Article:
Talking to them about the profound changes that have occurred in the music industry in the last twenty years, they don’t relate to it. Born in the eighties, Pau Vallvé, Clara Peya and Maria Arnal have no links to that old world whatsoever.
“A few years ago, when I was in record companies, some of the legends of Catalan music found it really hard to deal with” recalls singer/songwriter Pau Vallvé, who, for some time now, has been managing his career with total independence. “But we grew up in a completely different context. If there was one thing we could be sure of, it was that, in some way, we had to wake up and smell the coffee…”
They didn’t get a taste of any of the luxuries of those good old days, but neither do they have to pay so many dues along the way. They’re musicians obsessed with finding their own voice, they have no intention of giving in to those who might want to bend their will, and they make their own more natural rules when it comes to their relationship with their audience and environment. In short, they are freer, and in art, freedom is a precious asset. “This thirtysomething generation is full of artists”, says Clara Peya. “And when there are so many people for so little work, having your own voice is a matter of necessity”.
Pau Vallvé was born in 1981, a son to two schoolteachers, but reading his CV you’d think he was born much earlier. A born drummer, as a baby he would communicate through rhythm instead of words and before he could walk he was already banging on a drum set made out of washing powder tubs. At the age of ten, having given himself in body and soul to the heavy metal faith, he was recruited by some over-18s to play in their band. At fourteen, with a band called Freak Out, he played on one of the most coveted stages of the BAM Festival, and at sixteen he “skived off school to shut himself into a recording studio under the instructions of a producer from Canada”. Before turning thirty there were countless more adventures including setting up a recording studio and a record company and creating the character of Estanislau Verdet, his comic alter ego who has met with such remarkable and unexpected success. Then, seven years ago Pau Vallvé left his drums and cymbals and found his own voice, as an indie singer-songwriter with a somewhat melancholy air who sings “about what happens to him and what he feels”.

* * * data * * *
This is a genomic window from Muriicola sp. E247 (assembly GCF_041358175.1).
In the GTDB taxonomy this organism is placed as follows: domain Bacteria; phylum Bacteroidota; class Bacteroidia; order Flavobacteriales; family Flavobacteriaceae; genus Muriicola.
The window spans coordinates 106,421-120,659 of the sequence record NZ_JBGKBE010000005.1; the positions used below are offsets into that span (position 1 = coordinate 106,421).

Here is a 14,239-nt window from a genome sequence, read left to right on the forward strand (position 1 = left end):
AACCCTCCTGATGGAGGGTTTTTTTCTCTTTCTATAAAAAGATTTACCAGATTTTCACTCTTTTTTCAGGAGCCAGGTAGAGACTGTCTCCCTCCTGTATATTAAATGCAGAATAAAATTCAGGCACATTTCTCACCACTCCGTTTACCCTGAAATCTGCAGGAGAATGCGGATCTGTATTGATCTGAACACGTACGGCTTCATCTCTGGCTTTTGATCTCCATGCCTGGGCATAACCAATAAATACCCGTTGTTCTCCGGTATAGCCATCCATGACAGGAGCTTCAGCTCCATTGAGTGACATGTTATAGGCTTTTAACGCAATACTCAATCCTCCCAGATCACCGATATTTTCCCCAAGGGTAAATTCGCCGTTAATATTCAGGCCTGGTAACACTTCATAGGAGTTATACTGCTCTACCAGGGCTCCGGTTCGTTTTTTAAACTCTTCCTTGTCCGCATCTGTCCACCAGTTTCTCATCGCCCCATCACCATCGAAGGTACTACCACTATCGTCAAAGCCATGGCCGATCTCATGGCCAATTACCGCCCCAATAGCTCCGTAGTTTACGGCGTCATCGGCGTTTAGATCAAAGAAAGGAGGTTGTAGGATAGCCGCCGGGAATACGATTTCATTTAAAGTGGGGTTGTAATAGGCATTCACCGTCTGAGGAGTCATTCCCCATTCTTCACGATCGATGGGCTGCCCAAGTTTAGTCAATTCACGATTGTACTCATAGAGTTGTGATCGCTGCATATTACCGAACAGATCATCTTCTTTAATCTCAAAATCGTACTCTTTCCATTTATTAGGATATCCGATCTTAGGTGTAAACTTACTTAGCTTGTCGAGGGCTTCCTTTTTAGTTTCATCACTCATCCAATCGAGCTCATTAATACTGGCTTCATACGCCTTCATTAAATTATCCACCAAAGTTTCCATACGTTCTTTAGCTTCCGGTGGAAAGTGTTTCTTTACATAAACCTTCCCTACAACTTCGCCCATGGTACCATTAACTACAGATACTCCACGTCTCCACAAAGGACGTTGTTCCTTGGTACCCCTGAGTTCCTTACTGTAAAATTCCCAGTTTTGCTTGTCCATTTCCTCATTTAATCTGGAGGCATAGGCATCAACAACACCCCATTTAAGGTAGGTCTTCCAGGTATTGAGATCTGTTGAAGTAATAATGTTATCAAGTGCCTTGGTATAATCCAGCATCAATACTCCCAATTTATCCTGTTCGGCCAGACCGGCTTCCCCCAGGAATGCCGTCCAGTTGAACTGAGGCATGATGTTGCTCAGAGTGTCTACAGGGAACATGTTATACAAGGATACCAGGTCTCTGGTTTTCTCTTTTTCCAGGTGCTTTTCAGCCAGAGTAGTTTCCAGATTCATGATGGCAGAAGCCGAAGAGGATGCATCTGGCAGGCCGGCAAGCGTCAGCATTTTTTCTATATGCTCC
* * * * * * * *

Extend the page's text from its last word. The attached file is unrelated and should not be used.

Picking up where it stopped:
His latest record, Abisme, cavall, hivern, primavera i tornar (Abyss, horse, winter, spring and back again) is self-manufactured, self-edited and self-distributed, among other selfs. It doesn’t even have a barcode, but that doesn’t stop him from performing in Barcelona, in venues that get bigger with every tour. “I’ve always been lucky enough to do things the way I like”, he says. “I’ve found myself at dead ends where it would have been easy to choose other paths, but the idea of doing what I want, how I want, always prevailed”. His status as an unfettered man is well-nigh legendary, although, as he says, he’s not been given anything for free: “I don’t form part of any family and the music world is full of families”, he maintains. “They all have contacts, circles of influence, festivals where they can play and channels on which they can be liked. And I have to earn my way”.
The piano of a thousand faces
Clara Peya (Palafrugell, 1986) also came to the conclusion that the only way she had of “feeling free” was by doing what she “felt like”. “Without following any rules or guidelines”, she emphasizes. “Without worrying about fitting in anywhere”.